Type check only once

We build server and client bundles in parallel and the builds are very similar. Aside from the entry points and some initialisation code for the client bundle, they are compiling the same React apps. We set ts-loader to run with transpileOnly: true for development builds of the server bundle so that we would only be running type checking on the client build, while keeping 99% of the Typescript coverage. This saved us around 30 seconds when building the server bundle.

Don’t extract CSS unless you need to

We swapped to use style-loader instead of the MiniCssExtractPlugin loader for the client bundle, as we don’t need a CSS file to be generated like we do for the server builds. Avoiding the need to extract CSS into a single file saved us about 3s (2%) on our build time.

Node Sass to Dart Sass

Changing to the dart-sass package from node-sass didn’t end up providing any performance improvements to our build time, but it did reduce our yarn install time. This is because Dart can be compiled down to JS and so it does not need to be built for the environment being installed on, unlike the node-sass implementation.

Avoid generating expensive hashes

For development builds, we tried to remove any locations that were generating content hashes either for uglification or cache busting, as this was not important in a development environment.
We changed the localIdentName in the css-loader options to remove the hash output, as well as removing the HashedModuleIdsPlugin altogether.

Scale back threading

We use parallel webpack to produce multiple webpack builds at the same time and take advantage of all available cores. We were also using HappyPack which enables webpack loaders to use multiple threads as well. However, running both of these at the same time ended up being slower overall as all the cores were already in use and so we were paying the price of HappyPack’s overhead with no benefit. We ended up removing this altogether, however this would likely be beneficial if you were only building a single webpack build.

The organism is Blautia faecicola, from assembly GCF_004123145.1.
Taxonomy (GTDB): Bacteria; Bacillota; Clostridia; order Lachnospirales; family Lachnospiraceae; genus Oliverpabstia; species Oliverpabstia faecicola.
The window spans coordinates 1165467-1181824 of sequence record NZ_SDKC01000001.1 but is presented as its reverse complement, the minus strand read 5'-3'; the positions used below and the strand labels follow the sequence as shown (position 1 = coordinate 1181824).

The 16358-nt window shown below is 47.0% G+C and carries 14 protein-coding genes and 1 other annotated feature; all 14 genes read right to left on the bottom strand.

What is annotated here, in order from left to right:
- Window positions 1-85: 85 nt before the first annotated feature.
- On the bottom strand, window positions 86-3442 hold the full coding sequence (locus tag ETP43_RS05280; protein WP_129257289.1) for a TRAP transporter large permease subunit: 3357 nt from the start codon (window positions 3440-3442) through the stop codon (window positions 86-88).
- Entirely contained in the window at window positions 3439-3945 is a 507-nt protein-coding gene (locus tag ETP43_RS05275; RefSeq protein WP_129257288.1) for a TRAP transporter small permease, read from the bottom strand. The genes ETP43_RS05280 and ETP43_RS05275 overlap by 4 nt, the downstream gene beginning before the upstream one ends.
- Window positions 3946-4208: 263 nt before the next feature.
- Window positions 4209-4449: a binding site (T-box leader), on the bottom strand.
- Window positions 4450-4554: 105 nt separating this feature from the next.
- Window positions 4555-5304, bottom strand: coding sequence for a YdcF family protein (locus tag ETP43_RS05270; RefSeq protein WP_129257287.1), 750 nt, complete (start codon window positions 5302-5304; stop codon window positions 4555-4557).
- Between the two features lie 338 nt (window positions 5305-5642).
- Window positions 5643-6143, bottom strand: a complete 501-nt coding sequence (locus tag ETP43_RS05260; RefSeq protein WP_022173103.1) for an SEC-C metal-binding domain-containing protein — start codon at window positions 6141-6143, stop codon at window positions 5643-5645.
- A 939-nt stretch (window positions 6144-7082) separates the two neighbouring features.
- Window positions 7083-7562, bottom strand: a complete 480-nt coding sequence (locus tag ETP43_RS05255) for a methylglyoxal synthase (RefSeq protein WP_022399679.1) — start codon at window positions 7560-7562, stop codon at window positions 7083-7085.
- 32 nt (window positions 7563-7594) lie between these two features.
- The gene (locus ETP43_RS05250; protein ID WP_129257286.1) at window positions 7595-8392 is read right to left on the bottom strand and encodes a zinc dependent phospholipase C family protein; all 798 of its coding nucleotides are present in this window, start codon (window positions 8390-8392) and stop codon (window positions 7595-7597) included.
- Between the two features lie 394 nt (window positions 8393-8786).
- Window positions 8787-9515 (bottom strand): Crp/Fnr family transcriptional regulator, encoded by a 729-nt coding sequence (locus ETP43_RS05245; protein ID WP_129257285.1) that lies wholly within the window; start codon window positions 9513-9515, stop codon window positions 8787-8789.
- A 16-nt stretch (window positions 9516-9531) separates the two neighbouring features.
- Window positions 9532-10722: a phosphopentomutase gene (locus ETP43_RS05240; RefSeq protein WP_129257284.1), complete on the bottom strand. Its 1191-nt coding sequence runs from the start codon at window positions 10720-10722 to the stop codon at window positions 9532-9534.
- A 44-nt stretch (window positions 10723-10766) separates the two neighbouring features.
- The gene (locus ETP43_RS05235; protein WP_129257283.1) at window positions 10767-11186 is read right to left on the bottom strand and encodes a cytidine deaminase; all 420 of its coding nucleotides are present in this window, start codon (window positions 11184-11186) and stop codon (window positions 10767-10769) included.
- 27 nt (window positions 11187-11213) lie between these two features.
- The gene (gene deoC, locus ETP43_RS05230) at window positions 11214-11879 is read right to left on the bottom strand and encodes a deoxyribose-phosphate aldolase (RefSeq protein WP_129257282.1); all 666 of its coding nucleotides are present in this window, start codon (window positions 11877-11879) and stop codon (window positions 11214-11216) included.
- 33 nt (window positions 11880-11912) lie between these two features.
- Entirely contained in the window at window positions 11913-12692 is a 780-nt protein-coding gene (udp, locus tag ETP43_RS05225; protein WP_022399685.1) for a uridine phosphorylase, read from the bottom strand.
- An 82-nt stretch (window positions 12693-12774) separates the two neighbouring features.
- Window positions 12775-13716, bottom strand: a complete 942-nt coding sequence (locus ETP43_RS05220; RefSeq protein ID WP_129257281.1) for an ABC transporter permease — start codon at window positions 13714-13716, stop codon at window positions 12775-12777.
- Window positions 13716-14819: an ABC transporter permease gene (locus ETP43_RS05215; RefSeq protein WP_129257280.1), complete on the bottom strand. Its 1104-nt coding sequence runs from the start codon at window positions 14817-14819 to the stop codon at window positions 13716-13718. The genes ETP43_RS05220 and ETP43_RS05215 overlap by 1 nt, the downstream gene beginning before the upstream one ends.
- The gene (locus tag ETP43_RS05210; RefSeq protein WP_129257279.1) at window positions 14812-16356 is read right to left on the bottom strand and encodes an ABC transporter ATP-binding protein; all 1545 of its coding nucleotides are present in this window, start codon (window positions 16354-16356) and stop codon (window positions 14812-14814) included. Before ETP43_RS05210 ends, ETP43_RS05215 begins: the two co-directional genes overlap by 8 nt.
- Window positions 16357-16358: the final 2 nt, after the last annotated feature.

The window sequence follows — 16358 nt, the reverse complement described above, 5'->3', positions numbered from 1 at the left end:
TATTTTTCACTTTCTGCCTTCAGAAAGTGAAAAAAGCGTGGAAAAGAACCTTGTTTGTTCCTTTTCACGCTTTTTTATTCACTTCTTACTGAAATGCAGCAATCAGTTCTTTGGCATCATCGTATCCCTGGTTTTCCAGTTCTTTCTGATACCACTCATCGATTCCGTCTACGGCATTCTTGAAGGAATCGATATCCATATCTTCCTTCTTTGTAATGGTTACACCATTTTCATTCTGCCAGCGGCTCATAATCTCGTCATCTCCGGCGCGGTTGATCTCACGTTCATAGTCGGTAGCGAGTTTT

Cache everything you can

The HardSourceWebpackPlugin was the biggest contributor to our final performance improvements. This plugin caches the output of each module to the file system so that subsequent webpack builds can re-use the previous run’s work and massively cut down the build time.

NB: the HardSourceWebpackPlugin is currently incompatible with the SpeedMeasureWebpackPlugin, so make sure to remove one before adding the other!

Using the HardSourceWebpackPlugin with a warm cache resulted in a 60% decrease in our build times

Final Results

After combining each of the changes above, we saw slight improvements to our first build time with a roughly 5% decrease duration for builds with no cache. However, given we use a warm cache for production builds, the hard source plugin cut our build times from 152 down to 52 seconds! This was a huge win, and it took only minor changes to our docker build configuration to ensure the HardSourceWebpackPlugin cache persisted between our production docker builds so that it was almost always warm.

A sample of our final build times

A sample of our final build times

The plugin has its risks as you need to ensure that all external factors of your build are taken into account when it is determining if the cache needs to be updated, but it worked out of the box for our fairly complex setup and we haven’t run into any issues after using it in production for over a month.

If you also love finding performance wins and efficiency gains in your tooling and code, check out our careers page to learn more about our team at Kogan.com.

Source: Kogan.com